Moving quickly, I headed through the automatic doors of the elevator bay. For a moment, I considered taking the stairs to our first-floor apartment, but every time something like that happened in a movie, the stairs were where the victim met their doom.
With my ears twitching, I tapped against the call button repeatedly, regretting my decision to take the lift with every second that passed and every footstep that drew nearer. My breathing picked up, my heart beat loudly in my ears as I saw the blurry reflection of his form in the metal doors. This guy was crazy!
My mind started racing. This was it. I was going to die, leaving my four-year-old son an orphan—all because of a stick of gum. I couldn’t let that happen. I couldn’t leave him alone. He needed me.
I was small, but I could fight.
Balling my fist at my side, I steeled my breath and prepared to circumvent the inevitable attack.
The automatic doors hissed open.
I spun to confront him, saw the annoyed recognition in his eyes.
My fist flew through the air, my meagre weight behind it, the words “Not today, Satan!” tearing out of my throat.
It connected with his nose.
I heard a crack, then a groan and he stumbled backward.
Like the gods answering my prayer, the elevator pinged then opened its doors. Pain radiated through my hand as I jumped on board, hitting the button that would take me to my floor, to safety. As the doors began to close, I chanced a look back. It was only then that I took in the scene fully.
He was on the concrete floor, his legs bent, his shoulders slouched, as he leant forward clutching his nose. There was blood. So much blood. On ground beside him, his glasses, keys, a briefcase and an archive box split open, papers spilling out. He didn’t look like a crazy man trying to get revenge for the gum on his shoe. He looked like a man who had a logical reason to be somewhere. He looked like a man sitting in the middle of the worst day of his life.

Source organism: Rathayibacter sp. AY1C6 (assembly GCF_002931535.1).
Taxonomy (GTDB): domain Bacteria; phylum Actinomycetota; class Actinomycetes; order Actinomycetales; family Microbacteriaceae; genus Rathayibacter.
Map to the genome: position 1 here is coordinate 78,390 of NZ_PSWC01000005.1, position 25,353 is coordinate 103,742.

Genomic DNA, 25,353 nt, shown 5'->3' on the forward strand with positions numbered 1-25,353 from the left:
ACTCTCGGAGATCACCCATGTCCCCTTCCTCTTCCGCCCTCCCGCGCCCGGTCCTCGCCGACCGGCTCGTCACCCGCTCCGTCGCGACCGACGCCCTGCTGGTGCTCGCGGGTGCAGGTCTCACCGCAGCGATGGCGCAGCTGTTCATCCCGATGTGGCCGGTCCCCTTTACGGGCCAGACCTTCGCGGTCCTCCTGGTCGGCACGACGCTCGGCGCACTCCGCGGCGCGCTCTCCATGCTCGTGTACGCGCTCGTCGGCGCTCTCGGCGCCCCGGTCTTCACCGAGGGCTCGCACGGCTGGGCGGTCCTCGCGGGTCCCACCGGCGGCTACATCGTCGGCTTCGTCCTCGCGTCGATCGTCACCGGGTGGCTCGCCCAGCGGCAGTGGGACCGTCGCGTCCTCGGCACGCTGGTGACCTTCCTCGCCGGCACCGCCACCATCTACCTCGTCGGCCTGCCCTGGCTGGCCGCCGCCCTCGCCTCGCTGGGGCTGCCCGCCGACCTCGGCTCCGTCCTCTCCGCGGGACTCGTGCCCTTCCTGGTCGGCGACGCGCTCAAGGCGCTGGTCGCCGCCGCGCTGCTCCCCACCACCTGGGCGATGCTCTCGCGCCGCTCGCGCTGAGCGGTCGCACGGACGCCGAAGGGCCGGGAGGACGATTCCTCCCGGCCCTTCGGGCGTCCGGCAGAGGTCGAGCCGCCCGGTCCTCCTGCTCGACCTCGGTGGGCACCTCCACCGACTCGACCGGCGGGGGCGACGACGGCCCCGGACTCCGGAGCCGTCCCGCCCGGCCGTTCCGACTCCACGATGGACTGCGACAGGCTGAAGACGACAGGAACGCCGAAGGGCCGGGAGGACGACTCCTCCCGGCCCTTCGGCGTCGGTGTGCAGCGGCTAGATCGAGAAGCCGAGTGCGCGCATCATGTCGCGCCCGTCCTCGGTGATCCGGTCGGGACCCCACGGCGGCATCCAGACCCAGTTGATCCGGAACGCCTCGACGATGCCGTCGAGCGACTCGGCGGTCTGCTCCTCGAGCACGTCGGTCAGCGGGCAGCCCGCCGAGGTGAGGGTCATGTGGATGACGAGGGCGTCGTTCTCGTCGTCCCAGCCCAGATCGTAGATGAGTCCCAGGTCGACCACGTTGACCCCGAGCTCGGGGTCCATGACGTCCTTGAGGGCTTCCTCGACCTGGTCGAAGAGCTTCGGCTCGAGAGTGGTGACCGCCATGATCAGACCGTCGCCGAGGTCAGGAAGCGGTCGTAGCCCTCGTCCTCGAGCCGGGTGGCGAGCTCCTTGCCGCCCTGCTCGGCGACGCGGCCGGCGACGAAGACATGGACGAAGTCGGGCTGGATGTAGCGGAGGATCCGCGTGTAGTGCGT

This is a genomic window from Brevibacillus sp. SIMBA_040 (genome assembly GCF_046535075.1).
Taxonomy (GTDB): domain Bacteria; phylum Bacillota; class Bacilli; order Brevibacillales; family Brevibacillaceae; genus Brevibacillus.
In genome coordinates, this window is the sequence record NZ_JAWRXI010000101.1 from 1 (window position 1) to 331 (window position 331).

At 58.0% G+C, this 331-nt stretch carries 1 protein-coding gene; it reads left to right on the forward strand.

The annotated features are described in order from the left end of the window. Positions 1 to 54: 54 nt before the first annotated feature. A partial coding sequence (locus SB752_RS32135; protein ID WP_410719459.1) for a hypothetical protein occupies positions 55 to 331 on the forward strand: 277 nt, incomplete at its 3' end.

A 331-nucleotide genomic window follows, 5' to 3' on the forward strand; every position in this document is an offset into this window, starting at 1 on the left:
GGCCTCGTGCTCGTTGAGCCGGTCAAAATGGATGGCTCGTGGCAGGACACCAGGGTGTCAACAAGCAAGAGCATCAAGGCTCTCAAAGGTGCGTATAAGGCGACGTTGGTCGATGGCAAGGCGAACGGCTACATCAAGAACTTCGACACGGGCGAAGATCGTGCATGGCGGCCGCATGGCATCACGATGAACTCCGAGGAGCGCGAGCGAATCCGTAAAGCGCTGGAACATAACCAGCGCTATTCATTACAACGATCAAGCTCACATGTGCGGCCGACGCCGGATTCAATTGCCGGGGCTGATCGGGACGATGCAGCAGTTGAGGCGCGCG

Guilt coiled from my belly and found its way into my throat. What had I done?
I hit the button to open the doors again. “Are…are you…um…OK?”
He glared at me, his eyes dark beneath his brows. “I think you broke my nose,” he said, his voice muffled under his hands.
Digging in my bag, I took out a pack of tissues, pulling the wad of them free from the plastic before holding them out to him.
“I’m sorry. I thought you were going to attack me.” I extended my arm like I would if I were offering food to a frightened animal.
He watched me like one, snatching the tissues with the caution of someone who didn’t know if they could trust the help on offer. “Attack you? With what? The papers I have to grade? My briefcase?”
“It’s just that you were so angry at the university. Then you followed me here.”
“I didn’t follow you. I live here.” He looked at me as though I was insane.
My stomach fell and I gulped. “You live here?”
He shifted to his knees, making an attempt to stuff his papers back in their box one-handed while grumbling about the ridiculousness of it all.
“Let me help you.” I knelt beside him, my face burning with embarrassment as I collected his things. I’d really messed up.
“Leave it,” he snapped, snatching what looked like a printed essay from my hands. “You’ve really done enough.”
I sat back, my mouth moving, searching for the words to convey how sorry I was for the gum and for hitting him. This whole situation was making me so grateful to Tyler for the way he’d handled my anger on the day his gum attacked me.
Tears burned my eyes. I missed him so much. Today was supposed to be about celebrating our beginning, instead it had turned into a complete mess and now I was probably going to be sued.
“You’re crying? Seriously? You are crying?”
Turning my face away, I wiped at my eyes, scowling as I shook my head.
“I’m just stressed.”
“Aren’t we all?” he muttered, slapping the lid back on his box. Then he stood up, hefting his archive box loaded with paper and his briefcase against his waist. For a single moment it seemed that he’d successfully gathered everything he needed while keeping the tissues wadded against his bleeding nose. Then the base of the box fell out.